If you need help structuring cold email pitches, Megan Grant on YouTube has a lot of valuable videos to help you land clients much sooner. And if you get a few clients lined up every month, you’re well on your way to financial freedom.

Before You Apply If You Find Writing Jobs…

So, what do you need before you start applying? Well, it’s a basic list of necessities every writer should have immediately available.

  1. Set Up Your Professional Resume
    A good resume can go a long way to landing some of those writing gigs. I know I’ve turned down a few whose resumes were less than ideal.
  2. Do You Have a Cover Letter?
    A cover letter is an introduction to yourself, highlights a few of the more prominent skills, and finishes with a meeting request to the employer. It’s best if you can make these as unique as possible for each individual application.
  3. Have Samples Ready
    Samples of your work need to be unique and demonstrate your abilities. You can probably get away by linking to published works on popular websites, as long as you’re the author. However, I’d rather have two or three samples on hand that have never been published.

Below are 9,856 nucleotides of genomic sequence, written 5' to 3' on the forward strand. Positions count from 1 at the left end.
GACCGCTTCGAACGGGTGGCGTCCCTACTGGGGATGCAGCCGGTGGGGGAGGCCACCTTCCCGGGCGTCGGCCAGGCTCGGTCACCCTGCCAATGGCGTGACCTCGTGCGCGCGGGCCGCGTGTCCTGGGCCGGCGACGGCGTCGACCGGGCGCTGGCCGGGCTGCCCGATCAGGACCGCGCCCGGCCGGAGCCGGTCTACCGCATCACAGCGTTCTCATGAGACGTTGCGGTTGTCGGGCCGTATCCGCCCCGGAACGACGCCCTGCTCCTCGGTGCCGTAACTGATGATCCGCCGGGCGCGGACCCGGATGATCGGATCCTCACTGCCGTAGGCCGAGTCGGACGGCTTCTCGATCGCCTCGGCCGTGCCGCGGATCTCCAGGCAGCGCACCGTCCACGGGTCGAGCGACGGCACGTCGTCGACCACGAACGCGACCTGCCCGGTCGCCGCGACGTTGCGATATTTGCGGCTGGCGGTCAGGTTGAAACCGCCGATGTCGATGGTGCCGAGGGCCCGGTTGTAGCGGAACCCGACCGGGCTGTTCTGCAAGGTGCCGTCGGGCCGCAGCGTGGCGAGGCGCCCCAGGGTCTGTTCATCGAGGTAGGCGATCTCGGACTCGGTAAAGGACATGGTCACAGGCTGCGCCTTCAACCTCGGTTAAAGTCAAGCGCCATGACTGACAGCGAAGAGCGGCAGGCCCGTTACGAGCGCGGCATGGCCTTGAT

Use Content Mills as a Time Filler

It’s difficult to find writing jobs for those who have no experience. Clients and employers want to know you can handle the work and write well. And this goes beyond just being able to spellcheck.

That’s one of the biggest reasons why I suggest content mills as often as I do. Sure, you won’t make as much per word. But, you will get a lot of experience in AP Style writing, client interaction, and discovering your preferred niche.

In fact, I wouldn’t be the success I am today if it wasn’t for Textbroker.

Use content mills as a way to fill your time while you’re looking for writing jobs. Instead of waiting for a client to respond to an email, you might as well crank out a couple of articles.

Use them for practice and fine-tuning your style.

How Do You Find Writing Jobs Online?

Above is just a short list of ways you can find writing jobs on the Internet. And I was able to find a great deal of work available among most of them across a few different industries.

But out of all of them, I’d say the LinkedIn method has been the most influential.

The hardest part is finding something that works best for you. Whether it’s job aggregators or cold email pitches, you have a lot of opportunities to explore.

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Michael Brockbank

Michael has been a freelance writer since January of 2012. He has completed more than 8,000 jobs for a variety of clients ranging from animals to travel. Currently, he is the Content Marketing Team Lead of GreenGeeks Web Hosting.